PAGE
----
|Fig. 1 Food As A Source|
of Pathogens (see Fig. 2)
There is a tendency on the part of the feel-good medical media to call the "mass-production-of-animals-for-food industry" by the "isn't that special" name "animal husbandry".
But that type of media-speak is like calling the Navy Seals a boy scout troupe.
|Fig. 2 Food Ingestion Reality|
Globally, animal husbandry accounts for over one half of all antibiotic use [70%], which was estimated at 131,109 tons in 2013 and is projected to reach over 200,000 tons by 2030.5 However, only 10% of publications on antibiotic resistance consider the potential contribution from animal husbandry.
Most of the antibiotics used in animal husbandry are for non-therapeutic purposes, such as growth promotion and disease prevention, and are consistently detected in livestock gastrointestinal environments at low and sub-lethal concentrations that slow down the growth of susceptible bacterial populations. This exerts selective pressure for bacteria in livestock digestive systems to acquire and maintain antibiotic resistance genes (ARGs) and fosters an increase in the relative abundance of resistant populations. When these ARGs propagate to surrounding environments, antibiotic resistance becomes an environmental pollution problem, with ARGs as contaminants of emerging concern. For example, when antibiotic resistant bacteria (ARB) in livestock gastrointestinal environments are excreted,10 ARGs are disseminated into receiving environments (e.g., soil, water). Subsequent ARG replication and propagation would increase the likelihood of human exposure, particularly for agricultural workers and those living in neighboring areas.
A clear etiology between ARG propagation from animal husbandry and ARG acquisition by human gut microbiomes has yet to be established, which underscores the need for an updated and more holistic perspective of how ARGs released from animal husbandry affect environmental and human resistomes. Furthermore, selective pressure for ARGs in animal husbandry settings is a major operational concern as it may limit the number of antibiotics that are effective for therapeutic treatments, which is conducive to higher incidence of disease and rising production costs.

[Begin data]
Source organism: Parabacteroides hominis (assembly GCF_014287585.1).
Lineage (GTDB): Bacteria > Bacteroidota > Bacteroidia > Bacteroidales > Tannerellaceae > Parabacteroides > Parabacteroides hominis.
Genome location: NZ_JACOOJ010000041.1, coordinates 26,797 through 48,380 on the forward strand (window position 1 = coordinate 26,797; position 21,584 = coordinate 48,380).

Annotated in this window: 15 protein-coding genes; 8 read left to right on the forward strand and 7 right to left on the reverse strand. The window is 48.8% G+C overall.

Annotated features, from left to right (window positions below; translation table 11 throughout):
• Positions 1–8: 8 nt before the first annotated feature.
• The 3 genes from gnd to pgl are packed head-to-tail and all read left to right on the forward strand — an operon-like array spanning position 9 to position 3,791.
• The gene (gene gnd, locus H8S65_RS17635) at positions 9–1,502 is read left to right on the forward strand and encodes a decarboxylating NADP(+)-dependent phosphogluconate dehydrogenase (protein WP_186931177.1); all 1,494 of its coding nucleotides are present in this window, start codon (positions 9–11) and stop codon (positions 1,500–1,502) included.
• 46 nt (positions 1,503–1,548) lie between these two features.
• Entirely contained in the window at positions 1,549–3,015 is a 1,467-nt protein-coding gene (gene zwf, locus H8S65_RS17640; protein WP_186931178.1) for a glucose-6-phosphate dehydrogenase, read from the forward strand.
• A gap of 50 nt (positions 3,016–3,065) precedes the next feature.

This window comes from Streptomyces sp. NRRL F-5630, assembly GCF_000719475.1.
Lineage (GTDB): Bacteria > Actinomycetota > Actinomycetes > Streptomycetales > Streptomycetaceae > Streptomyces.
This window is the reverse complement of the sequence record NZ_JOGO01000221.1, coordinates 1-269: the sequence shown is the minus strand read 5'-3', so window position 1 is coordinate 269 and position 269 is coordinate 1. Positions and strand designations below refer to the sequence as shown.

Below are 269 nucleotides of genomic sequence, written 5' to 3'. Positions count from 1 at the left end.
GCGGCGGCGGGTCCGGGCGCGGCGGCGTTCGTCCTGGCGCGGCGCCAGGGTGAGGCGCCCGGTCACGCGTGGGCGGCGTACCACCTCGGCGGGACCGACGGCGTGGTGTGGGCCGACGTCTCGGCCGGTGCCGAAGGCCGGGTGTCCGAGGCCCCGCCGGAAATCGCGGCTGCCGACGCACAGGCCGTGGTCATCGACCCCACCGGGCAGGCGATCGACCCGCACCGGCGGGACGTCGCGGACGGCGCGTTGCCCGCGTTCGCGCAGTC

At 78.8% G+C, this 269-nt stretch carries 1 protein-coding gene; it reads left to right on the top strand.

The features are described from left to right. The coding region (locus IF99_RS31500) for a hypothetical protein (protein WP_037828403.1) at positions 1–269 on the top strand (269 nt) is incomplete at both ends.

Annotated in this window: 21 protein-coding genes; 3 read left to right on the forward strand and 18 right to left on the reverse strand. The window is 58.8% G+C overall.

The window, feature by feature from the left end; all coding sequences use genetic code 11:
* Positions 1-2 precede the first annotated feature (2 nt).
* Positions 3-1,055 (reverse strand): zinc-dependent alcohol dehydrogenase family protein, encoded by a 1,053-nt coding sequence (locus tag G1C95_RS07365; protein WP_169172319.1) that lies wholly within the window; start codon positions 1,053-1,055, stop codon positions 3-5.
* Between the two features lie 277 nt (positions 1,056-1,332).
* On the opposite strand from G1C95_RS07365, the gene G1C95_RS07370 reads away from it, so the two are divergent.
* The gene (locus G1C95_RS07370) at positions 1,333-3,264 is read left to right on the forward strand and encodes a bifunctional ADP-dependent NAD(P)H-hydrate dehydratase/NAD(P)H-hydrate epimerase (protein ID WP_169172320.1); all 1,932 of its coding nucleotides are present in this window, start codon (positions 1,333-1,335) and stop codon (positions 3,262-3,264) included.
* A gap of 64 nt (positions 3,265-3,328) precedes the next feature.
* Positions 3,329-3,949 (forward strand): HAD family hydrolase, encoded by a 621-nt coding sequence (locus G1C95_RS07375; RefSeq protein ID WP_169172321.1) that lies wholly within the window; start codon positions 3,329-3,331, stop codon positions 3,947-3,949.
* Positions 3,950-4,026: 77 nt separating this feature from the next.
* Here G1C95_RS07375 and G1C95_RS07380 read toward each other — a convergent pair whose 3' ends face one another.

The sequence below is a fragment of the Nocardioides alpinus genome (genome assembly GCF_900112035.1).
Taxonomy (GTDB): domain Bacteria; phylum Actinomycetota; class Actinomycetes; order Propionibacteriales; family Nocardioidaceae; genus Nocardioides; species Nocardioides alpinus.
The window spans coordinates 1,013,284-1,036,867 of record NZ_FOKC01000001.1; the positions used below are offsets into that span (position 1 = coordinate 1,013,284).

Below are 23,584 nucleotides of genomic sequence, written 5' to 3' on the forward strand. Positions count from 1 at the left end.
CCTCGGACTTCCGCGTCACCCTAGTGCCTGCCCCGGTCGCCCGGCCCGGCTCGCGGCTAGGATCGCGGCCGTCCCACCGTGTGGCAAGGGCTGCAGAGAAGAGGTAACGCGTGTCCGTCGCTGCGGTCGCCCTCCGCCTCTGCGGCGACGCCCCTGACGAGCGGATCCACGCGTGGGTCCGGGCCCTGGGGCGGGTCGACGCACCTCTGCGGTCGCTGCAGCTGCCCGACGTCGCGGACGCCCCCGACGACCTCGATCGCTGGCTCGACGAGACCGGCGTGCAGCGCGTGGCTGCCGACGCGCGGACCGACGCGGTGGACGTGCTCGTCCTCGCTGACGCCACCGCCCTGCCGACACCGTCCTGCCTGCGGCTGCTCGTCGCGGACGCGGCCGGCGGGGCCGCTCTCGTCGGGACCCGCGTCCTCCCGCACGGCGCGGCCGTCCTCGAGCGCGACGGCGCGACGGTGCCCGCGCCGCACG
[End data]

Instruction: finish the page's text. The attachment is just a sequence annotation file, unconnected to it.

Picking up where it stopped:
In this review, we examine the research progress on the occurrence and release of ARGs from animal husbandry, their propagation into receiving environments, and their potential exposure pathways to human pathogens. Furthermore, we evaluate the removal efﬁcacy of ARGs by different livestock waste treatment processes. Finally, we highlight critical knowledge gaps and research needs, and provide suggestions to mitigate the risk of ARGs from livestock waste."
(Antibiotic resistance genes from livestock waste: occurrence, dissemination, and treatment, emphasis added). No, the so called boy scout "animal husbandry" business does not shut down hospitals, it's the "mass-production-of-animals-for-food industry" stupid:
- Temporary suspension of specific services or even hospital closures are not infrequent. In the survey mentioned above, 71% of hospitals that had reported a nosocomial outbreak had restricted patient admissions, and 38% closed part or all of the facility.
- Practice Tip: Salmonella is most commonly (77%) cited as the reason for restricting patients' admissions.
- Medical and economic consequences of HAI include:
- •Increased length of hospital stay
- •Increased treatment costs
- •Possible indemnification and legal costs
- •Loss of future business"
(Standard Precautions and Infectious Disease Management, emphasis added). This situation is as serious as a heart attack.
And lest we dream on in denial, note that some 48% of genomic data collected in public places is not traceable to any known organisms (such as pathogens):
"The panoply of microorganisms and other species present in our environment influence human health and disease, especially in cities, but have not been profiled with metagenomics at a city-wide scale. We sequenced DNA from surfaces across the entire New York City (NYC) subway system, the Gowanus Canal, and public parks. Nearly half of the DNA (48%) does not match any known organism..."
(Geospatial Resolution of Human and Bacterial Diversity with City-Scale Metagenomics, emphasis added). Does that mean that the scope of genetic studies is not broad enough, or does it mean that the methods of DNA collection are not accurate enough?
The populace is probably not as safe from big pharma and big farmer as the boy scout media would have us believe.
The previous post in this series is here.
Atoms, and therefore codons, amino acids, and proteins are composed of 99.99% SPACE: